In the summer of 1931, 600 men and boys worked in the almost two dozen underground mines of the Souris Coal Fields of southeastern Saskatchewan. They laboured ten hours a day in subterranean coal seams sometimes not big enough to allow a miner to stand up. In the Crescent Mine and Eastern Collieries, one to two feet of water routinely collected in the work areas. Western Dominion Collieries was notorious for not replacing damaged or rotted timbers, and roof cave-ins were frequent. Many of the underground mines had totally inadequate ventilation; smoke from blasting hung in the air like a fog. “Black damp”—high concentrations of carbon dioxide—plagued many of the mines and regularly made the workers seriously ill. “Refuge holes,” which offered miners some protection during a fire or cave-in, were few and far from the coal face.
For working in these harsh and dangerous conditions miners were paid 25¢ for each ton of coal that they dug, hand-loaded on coal cars and pushed to the main shaft. An experienced miner working hard for the whole of his ten-hour shift could earn $1.60. Dockage for rocks, clay and small-sized coal further reduced his take-home pay. Miners were also obliged to do extra work such as laying track, timbering, pumping water, and clearing up roof falls, for which they were not paid. Coal miners’ wages in Alberta and British Columbia exceeded those paid in Saskatchewan by 50% in the decade between 1921 and 1929. Despite this, the Estevan–Bienfait area mine owners implemented sizable wage cuts in 1931.
Living conditions were as bad as the work environment. Only two mines had shower facilities. The company houses and “bachelor bunkhouses” were tar paper shacks with no insulation or indoor plumbing; as often as not, these dwellings were infested with lice, bedbugs and cockroaches. The larger mines had “company stores” where employees were expected to buy everything from food and clothes to miners’ supplies.
In July and August 1931 miners from several collieries met in secret to talk about organizing. They decided to contact the Workers’ Unity League (WUL), a militant, left-wing labour federation centred in Toronto. The WUL affiliate with jurisdiction over mining was the Mine Workers’ Union of Canada (MWUC). The WUL sent organizers Martin Forkin and Sam Scarlett into the Souris Coal Fields, and a sign-up got underway.
Scarlett addressed a crowd of 1,200 miners and family members at a union picnic at Taylorton on August 23. Two days later, MWUC president James Sloan spoke to a meeting of over 1,000 in Estevan and announced that the union had obtained a 100% sign-up. The mine owners, however, absolutely refused to deal with their employees’ choice of union, citing as their reason the fact that the leaders of the MWUC were Communists. The MWUC had negotiated with coal operators in Alberta; but the Saskatchewan mine owners repeatedly refused to recognize the union, even when the Deputy Minister of Labour tried to get negotiations started. Finally, with no other real option, the miners voted to strike and walked off the job at midnight, September 7, 1931. The mine owners still refused to bargain, and instead brought in scabs (replacement workers) to reopen three of the biggest mines on September 16. Mass picketing by hundreds of striking miners sent the scabs away, and the mines once again closed.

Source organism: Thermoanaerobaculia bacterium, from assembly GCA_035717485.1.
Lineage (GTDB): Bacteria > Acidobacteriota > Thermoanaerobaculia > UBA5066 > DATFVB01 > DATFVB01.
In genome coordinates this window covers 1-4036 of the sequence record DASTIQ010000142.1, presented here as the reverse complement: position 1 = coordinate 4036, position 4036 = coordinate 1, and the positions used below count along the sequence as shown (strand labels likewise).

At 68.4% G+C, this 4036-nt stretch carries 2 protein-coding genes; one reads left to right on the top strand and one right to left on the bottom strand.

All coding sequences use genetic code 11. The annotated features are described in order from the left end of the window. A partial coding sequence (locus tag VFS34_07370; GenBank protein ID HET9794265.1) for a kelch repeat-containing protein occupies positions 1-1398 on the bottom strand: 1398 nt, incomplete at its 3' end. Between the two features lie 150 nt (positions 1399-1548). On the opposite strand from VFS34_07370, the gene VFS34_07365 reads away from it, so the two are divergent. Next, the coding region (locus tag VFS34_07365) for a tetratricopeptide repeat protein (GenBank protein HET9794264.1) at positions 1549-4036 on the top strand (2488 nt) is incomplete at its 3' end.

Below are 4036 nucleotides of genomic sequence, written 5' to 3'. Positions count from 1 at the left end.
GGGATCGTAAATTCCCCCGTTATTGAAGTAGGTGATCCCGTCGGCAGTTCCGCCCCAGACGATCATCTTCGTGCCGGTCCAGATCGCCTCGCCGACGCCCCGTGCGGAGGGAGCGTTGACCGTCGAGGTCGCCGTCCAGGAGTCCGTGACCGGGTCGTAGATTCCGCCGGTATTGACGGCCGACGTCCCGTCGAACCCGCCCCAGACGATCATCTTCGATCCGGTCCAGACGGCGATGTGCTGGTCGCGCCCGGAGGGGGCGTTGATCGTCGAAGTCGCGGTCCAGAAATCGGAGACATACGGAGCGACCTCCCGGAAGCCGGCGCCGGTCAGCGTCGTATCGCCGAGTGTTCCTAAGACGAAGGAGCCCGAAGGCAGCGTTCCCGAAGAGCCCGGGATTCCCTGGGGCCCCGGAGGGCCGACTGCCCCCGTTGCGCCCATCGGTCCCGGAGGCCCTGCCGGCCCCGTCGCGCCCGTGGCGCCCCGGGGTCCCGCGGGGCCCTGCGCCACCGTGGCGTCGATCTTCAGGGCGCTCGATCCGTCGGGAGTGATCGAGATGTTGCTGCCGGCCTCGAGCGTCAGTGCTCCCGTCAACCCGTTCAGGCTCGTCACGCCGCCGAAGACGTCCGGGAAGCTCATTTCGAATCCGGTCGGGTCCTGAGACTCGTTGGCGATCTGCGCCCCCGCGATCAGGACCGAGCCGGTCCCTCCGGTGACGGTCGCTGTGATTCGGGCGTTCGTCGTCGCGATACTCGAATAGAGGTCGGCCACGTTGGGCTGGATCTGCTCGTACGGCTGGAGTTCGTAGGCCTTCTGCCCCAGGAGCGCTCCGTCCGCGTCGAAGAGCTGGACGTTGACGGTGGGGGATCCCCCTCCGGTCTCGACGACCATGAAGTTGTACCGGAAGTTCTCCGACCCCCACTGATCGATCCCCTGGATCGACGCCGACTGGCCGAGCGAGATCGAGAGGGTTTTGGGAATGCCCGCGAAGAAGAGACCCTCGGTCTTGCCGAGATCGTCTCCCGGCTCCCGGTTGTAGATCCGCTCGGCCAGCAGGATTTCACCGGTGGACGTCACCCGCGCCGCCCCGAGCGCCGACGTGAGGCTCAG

On September 28, the strikers decided to hold a parade through coal country from Bienfait to Estevan to dramatize the miners’ plight and encourage public support. In the early afternoon of September 29, the motorcade set off with miners, their wives and children, all packed into old cars and on the backs of trucks. As the cavalcade entered Estevan, they unfurled Union Jack flags and banners reading “We will not work for starvation wages,” “We want houses, not piano boxes,” and “Down with the company store.” Before the motorcade reached the centre of town it was stopped by a cordon of two dozen Estevan police. An argument erupted when the police insisted that the peaceful demonstration must disperse. When the strikers refused, police chief McCutcheon grabbed striking miner Martin Day and tried to pull him down from the truck. This set off a pushing and shoving match, during which the police summoned the fire brigade, apparently to hose down the demonstrators. When the fire truck arrived, McCutcheon began ordering arrests and the struggle escalated. Strikers and their family members began throwing stones and wielding picket signs. The police, bolstered now by RCMP officers, began firing their guns in the air or into the ground in front of the demonstrators.
A group of strikers climbed on the fire truck, and one was shot dead by the police. Two other miners were killed by police bullets. Eight more unarmed strikers, four bystanders, and one RCMP officer were wounded by police gunfire. Those fatally wounded were Peter Markunas, Nick Nargan and Julian Gryshko. The following morning, police raids on homes led to the arrest of thirteen strikers on charges of rioting; others were apprehended later. A number, including several of the leaders of the union, were convicted and sentenced to as much as a year of hard labour.
Even with the death of three co-workers, the miners refused to give in. On October 6, the mine owners finally agreed to implement an eight-hour day, a minimum wage of $4 a day, payment for timbering, a reduction in the rent for miners’ houses and the price of blasting powder, the appointment of check weighmen, and an end to the company store monopoly. Because of the employers’ stiff opposition towards the Mine Workers Union of Canada, the miners dropped their demand for union recognition. It was not until the end of World War II that the United Mine Workers were able to establish a lasting trade union presence in the Souris Coal Fields.